With the release of Google Buzz this past week, posts have been flying across the Internet debating the usefulness and flaws — amongst other things — of the service. Some groan that it’s just another social network to deal with, but I really don’t want to get into that whole discussion.
One thing we tend to welcome with open arms is a way to organize, simplify and filter the information sprouting from the networks we’re subscribed to. Microsoft is looking to turn their desktop email client Outlook into a social hub.
So. Much. Tech.
Some of the biggest names in tech are coming to TNW Conference in Amsterdam this May.
The Outlook Social Connector was first discussed last November, but will be released today in it’s beta version.
What does it do?
Simply, the add-on software adds a pane to your Outlook window, and will display all of your recent social networking activities. Statuses and updates included will be pulled from Facebook, LinkedIn, and MySpace — as of now. Interestingly, the software could function as a social network, at least, Microsoft wants it to.
If the email sender and receiver are both working on a project stored on a Sharepoint server, for example, they will see updates on edits after logging in. Windows Live chats and texts will be pulled in as well.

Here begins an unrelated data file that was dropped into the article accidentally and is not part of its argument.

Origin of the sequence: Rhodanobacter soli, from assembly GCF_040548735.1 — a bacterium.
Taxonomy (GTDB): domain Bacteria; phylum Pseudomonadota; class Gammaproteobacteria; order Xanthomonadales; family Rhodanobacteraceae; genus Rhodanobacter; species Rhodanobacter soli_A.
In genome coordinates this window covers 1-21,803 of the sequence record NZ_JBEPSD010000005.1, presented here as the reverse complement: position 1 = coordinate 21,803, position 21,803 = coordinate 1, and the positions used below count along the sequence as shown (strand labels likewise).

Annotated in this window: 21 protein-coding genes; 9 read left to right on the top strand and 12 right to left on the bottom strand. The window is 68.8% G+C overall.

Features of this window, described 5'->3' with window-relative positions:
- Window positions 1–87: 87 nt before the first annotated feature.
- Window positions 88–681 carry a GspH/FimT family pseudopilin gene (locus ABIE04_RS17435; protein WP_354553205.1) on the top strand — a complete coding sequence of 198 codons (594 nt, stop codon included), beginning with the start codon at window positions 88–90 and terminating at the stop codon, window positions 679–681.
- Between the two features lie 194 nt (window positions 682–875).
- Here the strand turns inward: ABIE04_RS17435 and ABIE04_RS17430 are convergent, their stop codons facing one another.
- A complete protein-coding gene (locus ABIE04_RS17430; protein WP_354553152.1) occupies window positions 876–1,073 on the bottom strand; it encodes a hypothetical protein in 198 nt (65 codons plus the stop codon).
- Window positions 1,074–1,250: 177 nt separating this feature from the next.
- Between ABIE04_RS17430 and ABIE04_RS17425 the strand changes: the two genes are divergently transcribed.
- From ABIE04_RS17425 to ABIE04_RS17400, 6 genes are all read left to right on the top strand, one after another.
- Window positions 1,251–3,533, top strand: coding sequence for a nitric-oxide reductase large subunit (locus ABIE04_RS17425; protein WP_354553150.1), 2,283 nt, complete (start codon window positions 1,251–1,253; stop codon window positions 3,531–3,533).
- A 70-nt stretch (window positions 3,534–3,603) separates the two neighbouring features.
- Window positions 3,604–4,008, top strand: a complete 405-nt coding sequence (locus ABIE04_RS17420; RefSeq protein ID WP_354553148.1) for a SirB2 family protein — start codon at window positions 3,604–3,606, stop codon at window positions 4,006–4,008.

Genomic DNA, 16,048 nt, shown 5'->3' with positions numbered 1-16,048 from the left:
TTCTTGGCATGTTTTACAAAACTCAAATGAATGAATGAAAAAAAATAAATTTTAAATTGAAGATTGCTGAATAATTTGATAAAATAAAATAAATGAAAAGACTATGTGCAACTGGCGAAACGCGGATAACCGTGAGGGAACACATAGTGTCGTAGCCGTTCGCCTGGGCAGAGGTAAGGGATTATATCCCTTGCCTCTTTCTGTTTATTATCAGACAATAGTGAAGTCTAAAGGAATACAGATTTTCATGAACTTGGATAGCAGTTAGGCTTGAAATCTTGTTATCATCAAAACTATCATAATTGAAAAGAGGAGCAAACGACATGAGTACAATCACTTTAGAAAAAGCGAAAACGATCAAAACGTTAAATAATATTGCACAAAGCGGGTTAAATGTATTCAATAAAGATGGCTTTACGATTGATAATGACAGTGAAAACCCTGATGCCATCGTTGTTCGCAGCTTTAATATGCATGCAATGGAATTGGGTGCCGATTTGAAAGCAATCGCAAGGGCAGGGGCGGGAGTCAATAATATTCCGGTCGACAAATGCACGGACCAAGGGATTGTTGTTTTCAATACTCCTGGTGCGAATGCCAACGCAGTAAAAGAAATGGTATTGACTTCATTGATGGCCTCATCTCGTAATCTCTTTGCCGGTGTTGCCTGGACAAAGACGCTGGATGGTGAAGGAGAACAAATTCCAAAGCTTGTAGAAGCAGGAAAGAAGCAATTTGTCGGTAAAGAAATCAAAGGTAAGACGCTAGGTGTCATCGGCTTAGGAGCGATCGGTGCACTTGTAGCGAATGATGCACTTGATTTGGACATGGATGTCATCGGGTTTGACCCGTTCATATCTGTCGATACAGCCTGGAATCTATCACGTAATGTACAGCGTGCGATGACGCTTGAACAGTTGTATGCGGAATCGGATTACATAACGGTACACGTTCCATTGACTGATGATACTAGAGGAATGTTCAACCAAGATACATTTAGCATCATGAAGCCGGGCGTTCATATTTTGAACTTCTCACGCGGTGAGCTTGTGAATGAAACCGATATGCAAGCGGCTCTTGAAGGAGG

How do you make it work?
Each social network will have its own plug-in for the Social Connector. There’s good news and bad news though. Good news first? If you’d like to see LinkedIn updates, they will be making the plug-in available when the Social Connector beta goes live. Bad news? Facebook and MySpace plug-ins apparently won’t be ready until Office 2010 goes on sale in June.
I think it’s a big fail.
The timing of this beta release seems a bit contrived to me, maybe it’s just a little nudge to remind us they’re there — since Microsoft’s gotten defensive about it already. Buzz, as you know, pulls your social networks into Gmail — and even functions as its own social network. If you ask some people, Outlook Social Connector seems to want to do the same thing, but others at Microsoft say otherwise. Once devs start working on other plug-ins, I could see this turning into more than a one-way feed. Denial won’t help whatever marketing strategy you’re going for, Microsoft.
I realize only the beta will be released for now, but to make such a hoopla over it when the majority of the plug-ins that turn it into a social network/feed won’t be available for almost five months is silly.
I suppose they’re trying to get a decent amount of feedback from the community before releasing it into the wild, which is fine.
I wonder though, don’t many workplaces use Outlook for email? What will they think of this — will employee productivity suffer? According to Will Kennedy, a corporate vice president for the Office group, they “don’t want this to sort of be the next great time waster in the workplace.” Ha.
So far, Microsoft has a mixed record when it comes to Web trends, but only time will tell if Office Social Connector will turn into a timesink for employees or a vital collaboration tool. As for Buzz? I’m not worried — it’s like comparing apples and oranges.
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